Spink Shreves carried out two auctions of Bill Gross's rare stamp collections last week: his British North America collection, the results of which we reported here and his Confederate Provisionals collection.
Provisionals are stamps which were issued by local American postmasters from 1845. The Postmaster General only set to work in 1847, and many kinds of stamps were produced in small quantities.
The top seller was the Mount Lebanon, Louisiana 5 cent provisional cover. The brick-red woodcut, thought to be the only example of a stamp which shows a mirror image of its intended design, sold for $220,000.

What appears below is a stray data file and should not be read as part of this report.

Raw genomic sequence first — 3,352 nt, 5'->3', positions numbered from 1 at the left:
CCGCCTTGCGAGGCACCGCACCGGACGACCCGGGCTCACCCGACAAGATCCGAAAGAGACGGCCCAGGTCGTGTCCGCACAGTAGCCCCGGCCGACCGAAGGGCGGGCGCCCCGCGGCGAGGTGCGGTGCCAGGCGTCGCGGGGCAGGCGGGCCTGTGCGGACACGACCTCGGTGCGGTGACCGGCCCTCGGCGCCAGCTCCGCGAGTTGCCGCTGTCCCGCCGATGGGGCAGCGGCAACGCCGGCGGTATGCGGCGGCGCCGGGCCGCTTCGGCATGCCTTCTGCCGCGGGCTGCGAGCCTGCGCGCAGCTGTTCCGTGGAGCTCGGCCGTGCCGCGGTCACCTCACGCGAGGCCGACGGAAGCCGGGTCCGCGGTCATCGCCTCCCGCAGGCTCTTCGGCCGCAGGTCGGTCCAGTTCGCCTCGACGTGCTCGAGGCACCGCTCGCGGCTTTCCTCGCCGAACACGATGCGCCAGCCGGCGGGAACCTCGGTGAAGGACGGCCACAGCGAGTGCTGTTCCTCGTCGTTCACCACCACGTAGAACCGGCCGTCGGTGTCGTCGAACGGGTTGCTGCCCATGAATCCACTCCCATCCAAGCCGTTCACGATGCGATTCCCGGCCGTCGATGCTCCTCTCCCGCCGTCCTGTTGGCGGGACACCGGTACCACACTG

Other big sellers were a Victoria Texas 10 cent red-brown on green provisional cover which was taken away for $95,000 and an Austin Mississippi 5 cent Red cover which sold for $62,500.
The best performer of the sale however was a Livingston, Alabama 5 cent blue provisional cover which we picked out from amongst the others of similar valuation. Expected to sell for up to $60,000 it almost tripled this to sell from $160,000.
Likewise, a simpler but intriguing 5 cent blue stamp from Emory, Virginia came close to doubling its top estimate of $15,000 to sell for $27,000. The stamps were created from selvages of the 1857 1 cent with 'Paid' and '5' stamped on.
The two sales together totaled an impressive $3.2m, to which the 81 Confederate stamps contributed $1.38m, making it the biggest day of a philatelist's year.
The proceeds from the sales will be directed to the Smithsonian museum, as intended. We recently focused on Bill Gross in our newsletter.